answers from Seattle on

Hi,

I would do ALL of the above! First talk to the teacher, maybe there's something going on there like a comment or some other problem at school. I'm big on boosting confidence and so that's a given. If the "talk" with the teacher doesn't help or change anything, then I'd seek outside help for Krystal but don't let it go too long or she'll get so far behind that she'll be overwelmed with it all.

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D.T.

answers from Portland on

There are lots of games that require math skills. I would take time to play her regularly to build up her skills in a fun way that is not "work". Math is just one of those skills that requires alot of repetition to get better at.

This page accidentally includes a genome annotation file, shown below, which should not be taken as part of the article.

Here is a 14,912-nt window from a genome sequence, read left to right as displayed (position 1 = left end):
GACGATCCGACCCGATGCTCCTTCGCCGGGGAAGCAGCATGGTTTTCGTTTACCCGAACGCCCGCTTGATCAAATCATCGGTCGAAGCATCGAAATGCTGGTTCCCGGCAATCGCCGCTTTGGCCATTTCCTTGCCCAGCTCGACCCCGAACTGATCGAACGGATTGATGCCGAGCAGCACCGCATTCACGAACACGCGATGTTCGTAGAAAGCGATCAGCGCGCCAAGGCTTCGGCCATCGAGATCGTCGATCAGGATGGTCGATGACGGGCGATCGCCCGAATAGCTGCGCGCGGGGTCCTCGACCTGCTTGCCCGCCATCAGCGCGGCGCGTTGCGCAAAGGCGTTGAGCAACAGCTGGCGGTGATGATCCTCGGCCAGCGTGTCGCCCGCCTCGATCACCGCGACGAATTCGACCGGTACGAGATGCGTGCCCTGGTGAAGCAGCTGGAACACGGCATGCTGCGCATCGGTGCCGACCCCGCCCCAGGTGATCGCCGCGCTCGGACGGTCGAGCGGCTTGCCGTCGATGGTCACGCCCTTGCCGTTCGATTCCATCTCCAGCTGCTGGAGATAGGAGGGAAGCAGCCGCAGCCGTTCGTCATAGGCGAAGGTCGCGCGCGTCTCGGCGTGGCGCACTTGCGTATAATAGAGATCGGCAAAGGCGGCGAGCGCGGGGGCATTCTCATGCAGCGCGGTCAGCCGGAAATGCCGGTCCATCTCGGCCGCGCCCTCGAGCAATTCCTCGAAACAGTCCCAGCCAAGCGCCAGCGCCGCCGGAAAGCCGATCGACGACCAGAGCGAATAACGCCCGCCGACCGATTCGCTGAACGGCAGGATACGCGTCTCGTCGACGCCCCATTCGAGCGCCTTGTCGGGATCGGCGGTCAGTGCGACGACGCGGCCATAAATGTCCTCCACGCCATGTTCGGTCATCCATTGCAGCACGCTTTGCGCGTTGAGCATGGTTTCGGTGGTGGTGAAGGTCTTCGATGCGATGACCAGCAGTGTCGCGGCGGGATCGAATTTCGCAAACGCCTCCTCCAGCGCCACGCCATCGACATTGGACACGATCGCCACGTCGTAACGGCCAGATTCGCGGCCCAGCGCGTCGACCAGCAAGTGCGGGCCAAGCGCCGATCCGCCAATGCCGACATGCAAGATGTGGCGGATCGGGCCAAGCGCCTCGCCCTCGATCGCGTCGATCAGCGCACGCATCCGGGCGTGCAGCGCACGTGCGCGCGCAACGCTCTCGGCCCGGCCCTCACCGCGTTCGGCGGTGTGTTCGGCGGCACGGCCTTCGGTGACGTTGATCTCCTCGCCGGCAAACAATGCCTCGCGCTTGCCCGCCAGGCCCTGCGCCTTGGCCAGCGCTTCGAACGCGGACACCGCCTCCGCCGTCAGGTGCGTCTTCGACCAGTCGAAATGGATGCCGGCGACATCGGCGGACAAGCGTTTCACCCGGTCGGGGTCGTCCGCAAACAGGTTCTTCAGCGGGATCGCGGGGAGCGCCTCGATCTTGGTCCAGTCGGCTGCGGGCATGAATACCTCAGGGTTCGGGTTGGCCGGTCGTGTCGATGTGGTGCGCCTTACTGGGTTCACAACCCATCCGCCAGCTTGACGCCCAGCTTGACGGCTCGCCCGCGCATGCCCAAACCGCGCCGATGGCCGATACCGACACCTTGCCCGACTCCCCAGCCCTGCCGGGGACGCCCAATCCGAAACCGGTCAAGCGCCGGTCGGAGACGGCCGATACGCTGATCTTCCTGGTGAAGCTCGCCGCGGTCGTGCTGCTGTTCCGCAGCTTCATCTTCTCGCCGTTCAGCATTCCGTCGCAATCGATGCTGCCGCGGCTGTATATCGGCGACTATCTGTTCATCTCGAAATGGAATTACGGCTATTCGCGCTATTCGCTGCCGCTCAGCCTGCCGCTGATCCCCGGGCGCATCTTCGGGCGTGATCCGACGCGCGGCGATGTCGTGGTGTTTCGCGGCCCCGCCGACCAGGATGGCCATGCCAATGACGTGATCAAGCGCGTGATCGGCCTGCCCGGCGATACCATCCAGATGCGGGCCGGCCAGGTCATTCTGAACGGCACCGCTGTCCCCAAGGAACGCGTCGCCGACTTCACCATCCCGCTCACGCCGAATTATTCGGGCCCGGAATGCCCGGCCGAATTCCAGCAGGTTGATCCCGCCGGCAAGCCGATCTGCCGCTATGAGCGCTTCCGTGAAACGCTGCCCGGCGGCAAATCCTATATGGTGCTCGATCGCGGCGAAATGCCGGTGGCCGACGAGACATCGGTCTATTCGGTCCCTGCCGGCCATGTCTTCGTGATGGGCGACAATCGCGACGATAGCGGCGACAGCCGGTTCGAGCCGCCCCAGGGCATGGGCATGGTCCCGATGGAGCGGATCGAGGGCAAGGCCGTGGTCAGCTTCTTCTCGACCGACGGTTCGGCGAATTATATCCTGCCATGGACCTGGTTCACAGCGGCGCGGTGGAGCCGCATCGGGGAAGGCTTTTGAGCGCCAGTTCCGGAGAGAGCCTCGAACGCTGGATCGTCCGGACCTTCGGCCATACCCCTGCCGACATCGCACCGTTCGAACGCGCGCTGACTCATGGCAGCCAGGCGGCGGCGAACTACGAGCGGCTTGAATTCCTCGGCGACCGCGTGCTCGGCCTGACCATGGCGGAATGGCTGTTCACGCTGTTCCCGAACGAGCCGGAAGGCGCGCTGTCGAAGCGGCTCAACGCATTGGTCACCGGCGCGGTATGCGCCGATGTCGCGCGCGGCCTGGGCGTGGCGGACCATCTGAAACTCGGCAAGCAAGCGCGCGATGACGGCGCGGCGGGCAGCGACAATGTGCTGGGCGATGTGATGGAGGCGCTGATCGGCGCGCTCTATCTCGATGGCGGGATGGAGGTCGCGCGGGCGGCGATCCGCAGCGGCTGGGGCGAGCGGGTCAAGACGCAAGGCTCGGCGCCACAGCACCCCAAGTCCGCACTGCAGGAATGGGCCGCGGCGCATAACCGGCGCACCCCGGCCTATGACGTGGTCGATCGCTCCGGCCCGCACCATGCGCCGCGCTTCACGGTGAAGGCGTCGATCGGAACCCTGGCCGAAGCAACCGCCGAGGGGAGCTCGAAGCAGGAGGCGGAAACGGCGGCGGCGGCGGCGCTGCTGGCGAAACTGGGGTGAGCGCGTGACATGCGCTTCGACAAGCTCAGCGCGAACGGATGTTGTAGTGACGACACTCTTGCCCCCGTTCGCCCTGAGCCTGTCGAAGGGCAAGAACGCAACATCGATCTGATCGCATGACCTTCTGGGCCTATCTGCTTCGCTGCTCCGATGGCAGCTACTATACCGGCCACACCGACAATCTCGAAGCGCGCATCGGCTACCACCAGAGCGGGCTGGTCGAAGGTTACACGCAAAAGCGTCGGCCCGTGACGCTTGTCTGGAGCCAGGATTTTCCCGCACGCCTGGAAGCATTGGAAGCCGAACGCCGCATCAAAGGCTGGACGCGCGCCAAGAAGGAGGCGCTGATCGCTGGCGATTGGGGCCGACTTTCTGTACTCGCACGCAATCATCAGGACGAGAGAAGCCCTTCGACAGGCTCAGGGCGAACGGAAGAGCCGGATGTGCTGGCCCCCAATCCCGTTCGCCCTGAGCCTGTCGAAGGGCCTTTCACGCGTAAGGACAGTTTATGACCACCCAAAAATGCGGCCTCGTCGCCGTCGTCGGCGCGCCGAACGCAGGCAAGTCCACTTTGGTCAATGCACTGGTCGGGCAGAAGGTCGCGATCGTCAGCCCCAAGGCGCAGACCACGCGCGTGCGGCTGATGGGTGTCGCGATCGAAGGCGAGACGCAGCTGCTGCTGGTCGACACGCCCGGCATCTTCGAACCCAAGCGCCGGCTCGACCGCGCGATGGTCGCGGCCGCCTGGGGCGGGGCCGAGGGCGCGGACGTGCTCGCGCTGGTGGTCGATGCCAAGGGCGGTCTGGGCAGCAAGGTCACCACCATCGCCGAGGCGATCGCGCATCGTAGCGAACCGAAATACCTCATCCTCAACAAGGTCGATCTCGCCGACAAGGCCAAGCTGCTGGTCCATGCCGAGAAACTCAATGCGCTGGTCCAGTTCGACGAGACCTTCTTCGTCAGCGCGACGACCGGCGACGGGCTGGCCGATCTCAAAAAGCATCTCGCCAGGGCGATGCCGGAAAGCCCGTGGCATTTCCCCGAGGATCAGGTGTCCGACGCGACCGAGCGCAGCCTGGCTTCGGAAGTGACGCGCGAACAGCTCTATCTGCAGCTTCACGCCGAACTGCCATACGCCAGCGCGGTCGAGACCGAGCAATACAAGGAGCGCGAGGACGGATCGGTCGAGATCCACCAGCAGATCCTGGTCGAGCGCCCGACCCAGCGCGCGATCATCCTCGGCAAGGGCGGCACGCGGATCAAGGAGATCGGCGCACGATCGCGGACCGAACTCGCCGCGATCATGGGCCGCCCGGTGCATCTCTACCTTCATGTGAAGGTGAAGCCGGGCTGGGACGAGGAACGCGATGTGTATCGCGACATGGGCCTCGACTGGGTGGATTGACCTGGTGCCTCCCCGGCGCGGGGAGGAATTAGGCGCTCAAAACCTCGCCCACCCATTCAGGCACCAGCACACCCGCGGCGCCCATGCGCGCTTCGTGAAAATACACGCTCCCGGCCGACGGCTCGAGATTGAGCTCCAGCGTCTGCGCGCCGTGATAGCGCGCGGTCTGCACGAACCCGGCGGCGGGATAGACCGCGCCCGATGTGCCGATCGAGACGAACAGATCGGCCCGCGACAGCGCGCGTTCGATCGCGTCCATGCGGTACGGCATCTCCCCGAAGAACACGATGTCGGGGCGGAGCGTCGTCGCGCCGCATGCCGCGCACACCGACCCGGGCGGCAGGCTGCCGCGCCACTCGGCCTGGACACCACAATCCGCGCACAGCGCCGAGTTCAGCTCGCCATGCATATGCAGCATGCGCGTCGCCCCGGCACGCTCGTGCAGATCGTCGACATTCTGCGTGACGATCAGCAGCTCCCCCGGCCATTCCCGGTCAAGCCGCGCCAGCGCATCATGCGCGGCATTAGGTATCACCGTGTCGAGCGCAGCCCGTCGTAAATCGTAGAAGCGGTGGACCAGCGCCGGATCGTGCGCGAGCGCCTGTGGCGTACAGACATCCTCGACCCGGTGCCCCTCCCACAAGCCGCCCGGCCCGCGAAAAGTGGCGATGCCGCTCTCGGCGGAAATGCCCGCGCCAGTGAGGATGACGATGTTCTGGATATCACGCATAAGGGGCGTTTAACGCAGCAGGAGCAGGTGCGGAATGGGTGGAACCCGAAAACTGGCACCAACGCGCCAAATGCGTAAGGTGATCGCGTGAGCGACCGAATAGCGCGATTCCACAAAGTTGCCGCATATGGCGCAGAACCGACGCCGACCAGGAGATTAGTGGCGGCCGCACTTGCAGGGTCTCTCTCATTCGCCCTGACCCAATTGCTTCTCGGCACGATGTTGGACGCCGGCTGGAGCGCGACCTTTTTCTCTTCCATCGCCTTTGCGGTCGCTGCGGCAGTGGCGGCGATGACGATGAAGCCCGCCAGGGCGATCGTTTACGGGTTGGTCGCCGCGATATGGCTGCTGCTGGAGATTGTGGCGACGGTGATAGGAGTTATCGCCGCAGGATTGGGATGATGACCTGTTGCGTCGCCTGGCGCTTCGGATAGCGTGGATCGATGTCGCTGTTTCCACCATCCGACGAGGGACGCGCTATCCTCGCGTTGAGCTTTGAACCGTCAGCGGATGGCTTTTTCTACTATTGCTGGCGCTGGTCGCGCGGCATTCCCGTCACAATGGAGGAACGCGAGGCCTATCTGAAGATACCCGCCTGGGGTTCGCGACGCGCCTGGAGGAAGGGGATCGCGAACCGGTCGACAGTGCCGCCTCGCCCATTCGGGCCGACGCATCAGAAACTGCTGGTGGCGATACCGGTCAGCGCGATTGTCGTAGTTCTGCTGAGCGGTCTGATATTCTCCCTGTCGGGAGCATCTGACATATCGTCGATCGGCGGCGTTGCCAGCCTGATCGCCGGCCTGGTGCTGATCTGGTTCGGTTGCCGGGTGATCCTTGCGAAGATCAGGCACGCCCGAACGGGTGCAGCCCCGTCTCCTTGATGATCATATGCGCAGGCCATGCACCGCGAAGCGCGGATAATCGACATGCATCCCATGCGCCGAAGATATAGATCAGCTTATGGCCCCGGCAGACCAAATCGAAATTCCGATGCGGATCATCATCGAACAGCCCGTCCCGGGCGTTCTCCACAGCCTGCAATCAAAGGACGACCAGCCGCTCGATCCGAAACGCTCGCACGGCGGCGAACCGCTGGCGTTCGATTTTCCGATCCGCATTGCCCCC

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M.S.

answers from Portland on

I would suggest getting math off the paper. One of the reasons why math is so boring and hard for many kids is because it is nothing but numbers on a paper, and looks so confusing.

Try applying the problems to real like to figure it out, or at the very least use story problems. Once she understands the concept, she can move to completing the practice problems on her page.

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C.W.

answers from Portland on

I would first talk to her teacher about it. It seems like she is not understanding it and she may not be alone!

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T.R.

answers from Seattle on